Hello friends and like-minded beer enthusiasts,
I am brand new to the site and although this is my 5th batch of beer I still consider myself quite the noobie with lots to learn. I apologize in advance for the length of this post.
Anyhow, yesterday I brewed an Imperial Chocolate Cherry Milk Stout. Yes, haha, it's quite a mouthful but given everything I put in it I really didn't know what else to call it. This is a partial grain brew. Allow me to give you the background:
The ingredients consist of:
- 6 oz Cara-Pils
- 8 oz Crystal malt
- 12 oz Dark Crystal malt
- 12 oz Chocolate Malt
- 8 oz Roasted barley
- 5 oz Black Patent
- 6.6 lbs Liquid Dark Malt Extract
- 3 lbs Dry dark extract
- 3 lbs dry light extract
- 2 oz Norther brewer hops pellet (60 min)
- 0.5 oz Cascade hops pellet (30 min)
- 2 oz Saaz Hops pellet (end of boil)
- 8 oz Cocoa Powder (15 min)
- 1 lbs Lactose (15 min) [to give sweetness back up the cherry taste and bitterness of the chocolate powder]
- 2 tsp Irish moss (18 min)
10 lbs Crushed Sweet Cherries (steeped in wort for 15 min between temps of 170-145 while cooling)
In Carboys (split batch into 2 carboys):
- 4 tsp Pectic Enzyme (2 tsp each carboy)
- 2 packets Dry American Ale Yeast (1 packet each carboy)
- I split my grains into two muslin socks and steeped between 153-156 for 30 min. in 3 gallons of water.
- I then pulled my grains and drained the socks (without squeezing or rinsing) getting as much liquid as possible out
- I then raised the wort to a boil and added ingredients as explained above. I placed my hops into muslin sock to reduce the amount of sediment.
- After pasteurizing the cherries in the wort I chilled to about 80 degrees using combination of wort chiller and ice bath.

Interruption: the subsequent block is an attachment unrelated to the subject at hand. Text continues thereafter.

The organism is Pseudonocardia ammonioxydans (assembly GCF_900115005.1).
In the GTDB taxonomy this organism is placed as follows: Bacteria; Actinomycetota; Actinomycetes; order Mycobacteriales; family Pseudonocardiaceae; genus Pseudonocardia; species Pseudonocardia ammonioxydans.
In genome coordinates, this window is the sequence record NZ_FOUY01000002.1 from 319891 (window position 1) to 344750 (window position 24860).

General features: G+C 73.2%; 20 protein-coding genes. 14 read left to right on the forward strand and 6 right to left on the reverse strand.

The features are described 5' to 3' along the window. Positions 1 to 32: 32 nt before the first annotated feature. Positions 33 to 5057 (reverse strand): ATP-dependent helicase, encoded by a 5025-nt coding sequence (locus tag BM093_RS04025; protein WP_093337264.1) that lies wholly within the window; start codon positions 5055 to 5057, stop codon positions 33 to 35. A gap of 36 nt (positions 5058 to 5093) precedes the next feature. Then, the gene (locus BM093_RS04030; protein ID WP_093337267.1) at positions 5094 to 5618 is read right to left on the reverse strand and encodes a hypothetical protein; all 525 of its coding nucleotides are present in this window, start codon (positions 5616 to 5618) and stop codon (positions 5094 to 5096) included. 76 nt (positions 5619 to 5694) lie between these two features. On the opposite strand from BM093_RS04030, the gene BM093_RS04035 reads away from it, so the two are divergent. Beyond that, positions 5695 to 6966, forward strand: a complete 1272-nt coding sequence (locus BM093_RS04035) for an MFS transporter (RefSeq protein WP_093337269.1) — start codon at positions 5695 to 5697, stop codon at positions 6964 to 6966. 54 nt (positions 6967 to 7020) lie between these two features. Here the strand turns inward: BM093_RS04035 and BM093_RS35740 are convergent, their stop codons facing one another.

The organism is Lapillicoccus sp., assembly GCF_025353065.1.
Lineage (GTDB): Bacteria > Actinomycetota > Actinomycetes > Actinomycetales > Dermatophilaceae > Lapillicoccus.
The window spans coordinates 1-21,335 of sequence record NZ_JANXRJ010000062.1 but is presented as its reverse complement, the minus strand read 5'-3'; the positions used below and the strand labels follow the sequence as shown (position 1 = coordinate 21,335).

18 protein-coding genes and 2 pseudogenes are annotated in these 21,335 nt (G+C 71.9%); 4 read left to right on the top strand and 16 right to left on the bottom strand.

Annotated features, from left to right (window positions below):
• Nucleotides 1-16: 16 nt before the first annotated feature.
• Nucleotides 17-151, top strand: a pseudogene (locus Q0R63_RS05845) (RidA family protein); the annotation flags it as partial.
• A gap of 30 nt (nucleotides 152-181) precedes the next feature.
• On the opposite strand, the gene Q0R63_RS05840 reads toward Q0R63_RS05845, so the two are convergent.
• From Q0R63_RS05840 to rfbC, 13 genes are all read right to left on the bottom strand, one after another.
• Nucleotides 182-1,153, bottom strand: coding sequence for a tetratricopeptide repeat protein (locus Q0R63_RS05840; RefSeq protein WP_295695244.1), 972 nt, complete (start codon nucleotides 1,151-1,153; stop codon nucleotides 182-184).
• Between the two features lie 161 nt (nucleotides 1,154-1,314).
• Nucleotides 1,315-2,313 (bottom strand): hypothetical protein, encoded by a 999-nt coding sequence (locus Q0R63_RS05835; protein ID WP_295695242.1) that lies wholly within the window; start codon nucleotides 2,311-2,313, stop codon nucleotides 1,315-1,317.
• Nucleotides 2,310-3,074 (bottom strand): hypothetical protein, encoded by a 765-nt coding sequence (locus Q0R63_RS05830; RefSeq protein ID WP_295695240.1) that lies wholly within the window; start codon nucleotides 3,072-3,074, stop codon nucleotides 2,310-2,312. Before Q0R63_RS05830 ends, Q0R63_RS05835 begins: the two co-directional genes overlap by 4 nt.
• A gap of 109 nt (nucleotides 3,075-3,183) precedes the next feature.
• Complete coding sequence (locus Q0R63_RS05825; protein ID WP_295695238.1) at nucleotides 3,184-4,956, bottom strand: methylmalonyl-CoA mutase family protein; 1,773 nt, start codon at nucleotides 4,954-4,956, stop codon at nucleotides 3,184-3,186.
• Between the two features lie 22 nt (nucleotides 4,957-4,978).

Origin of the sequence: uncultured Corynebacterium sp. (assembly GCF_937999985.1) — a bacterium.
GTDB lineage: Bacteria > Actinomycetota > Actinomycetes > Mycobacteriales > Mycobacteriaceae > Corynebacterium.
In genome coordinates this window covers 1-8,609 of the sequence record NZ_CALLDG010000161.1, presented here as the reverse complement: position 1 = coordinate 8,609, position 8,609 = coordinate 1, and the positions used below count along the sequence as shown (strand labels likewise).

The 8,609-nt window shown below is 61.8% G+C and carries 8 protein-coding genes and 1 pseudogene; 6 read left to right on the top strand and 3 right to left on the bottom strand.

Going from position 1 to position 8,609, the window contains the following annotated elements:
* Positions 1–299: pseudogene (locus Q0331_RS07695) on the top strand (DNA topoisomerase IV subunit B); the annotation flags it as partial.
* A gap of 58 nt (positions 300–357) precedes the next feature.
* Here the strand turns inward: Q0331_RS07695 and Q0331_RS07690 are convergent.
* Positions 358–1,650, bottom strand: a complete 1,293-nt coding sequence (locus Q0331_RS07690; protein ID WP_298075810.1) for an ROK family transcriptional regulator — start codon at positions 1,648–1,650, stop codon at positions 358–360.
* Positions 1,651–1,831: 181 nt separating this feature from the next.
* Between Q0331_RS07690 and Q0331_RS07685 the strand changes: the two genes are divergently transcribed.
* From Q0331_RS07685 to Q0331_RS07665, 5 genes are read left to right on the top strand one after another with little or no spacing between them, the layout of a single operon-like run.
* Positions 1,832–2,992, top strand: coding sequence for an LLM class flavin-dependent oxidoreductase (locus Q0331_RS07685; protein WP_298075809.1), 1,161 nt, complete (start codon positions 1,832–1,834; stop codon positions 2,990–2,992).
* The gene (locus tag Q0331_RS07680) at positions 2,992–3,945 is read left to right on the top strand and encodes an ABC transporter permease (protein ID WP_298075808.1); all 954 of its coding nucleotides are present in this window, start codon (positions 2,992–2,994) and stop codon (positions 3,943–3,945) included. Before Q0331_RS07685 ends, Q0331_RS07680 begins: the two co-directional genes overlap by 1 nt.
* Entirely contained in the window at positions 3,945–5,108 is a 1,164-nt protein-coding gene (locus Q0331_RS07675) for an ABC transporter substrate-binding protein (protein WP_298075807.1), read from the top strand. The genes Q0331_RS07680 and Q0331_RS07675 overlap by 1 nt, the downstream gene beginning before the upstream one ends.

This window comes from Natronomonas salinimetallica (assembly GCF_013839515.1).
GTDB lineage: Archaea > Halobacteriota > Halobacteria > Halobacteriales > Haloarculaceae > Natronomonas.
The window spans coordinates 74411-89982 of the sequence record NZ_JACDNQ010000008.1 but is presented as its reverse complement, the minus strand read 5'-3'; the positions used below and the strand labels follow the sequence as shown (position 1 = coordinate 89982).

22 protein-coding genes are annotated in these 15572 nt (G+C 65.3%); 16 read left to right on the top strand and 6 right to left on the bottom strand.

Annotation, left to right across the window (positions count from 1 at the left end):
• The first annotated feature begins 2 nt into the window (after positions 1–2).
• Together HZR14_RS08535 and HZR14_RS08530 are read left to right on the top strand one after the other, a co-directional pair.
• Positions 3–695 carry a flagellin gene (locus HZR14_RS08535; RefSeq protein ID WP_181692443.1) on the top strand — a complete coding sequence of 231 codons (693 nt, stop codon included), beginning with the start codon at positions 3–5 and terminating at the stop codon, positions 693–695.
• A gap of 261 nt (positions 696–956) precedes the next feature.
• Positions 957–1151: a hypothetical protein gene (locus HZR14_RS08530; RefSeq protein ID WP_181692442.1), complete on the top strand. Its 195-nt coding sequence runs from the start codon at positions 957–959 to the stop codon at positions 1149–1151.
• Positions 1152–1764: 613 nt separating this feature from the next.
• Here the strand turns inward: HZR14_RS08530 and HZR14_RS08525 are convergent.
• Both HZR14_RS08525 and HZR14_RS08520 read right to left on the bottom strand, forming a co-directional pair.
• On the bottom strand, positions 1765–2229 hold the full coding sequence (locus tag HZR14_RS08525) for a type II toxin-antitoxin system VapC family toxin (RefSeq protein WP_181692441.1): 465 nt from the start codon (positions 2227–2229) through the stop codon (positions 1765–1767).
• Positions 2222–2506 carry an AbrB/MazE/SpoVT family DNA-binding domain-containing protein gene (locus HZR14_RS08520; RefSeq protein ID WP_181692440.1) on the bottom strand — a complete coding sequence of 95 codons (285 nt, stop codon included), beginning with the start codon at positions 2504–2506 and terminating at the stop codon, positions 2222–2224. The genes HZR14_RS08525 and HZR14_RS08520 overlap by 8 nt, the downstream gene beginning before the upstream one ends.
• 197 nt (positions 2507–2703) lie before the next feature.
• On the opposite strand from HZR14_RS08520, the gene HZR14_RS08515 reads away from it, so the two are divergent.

- I then split the contents (about equally) between 2 carboys (I did this expecting a large krausen and wanted to have room for the cherries).
- I then added 1 gallon of cold water to each carboy which brought my temp down to 65-70 degrees. I took an OG reading of each. (total addition of water from start to finish is 5 gal)
- Finally, I pitched the dry yeast directly into the wort, shook (about 1 minutes of vigorous shaking) each carboy and moved to the laundry room to ferment.
-I placed the carboys into a pan with water and wrapped each in a towel to wick the water and have a fan blowing on them to keep their temp down. The ambient temp in my house is 74 degrees which is warmer than i'd like.
I have several question/concerns/observations about this brew. I appreciate your input on each point (or which every point(s) you feel like commenting on):
- My OG was much lower than expected. One carboy was around 1.06 and the other was around 1.07. I was expecting the OG to be around 1.1 at least especially given the addition of lactose and the fact I only used 5 gallons of water not even compensating for the loss of liquid due to steam. Needless to say, this left me quite puzzled. From the research I have done on this site this seemingly false reading may be due to the fact I didn't mix the water once I topped off the wart in the carboys. Do you agree? Has this completely botch my chances of getting an accurate ABV??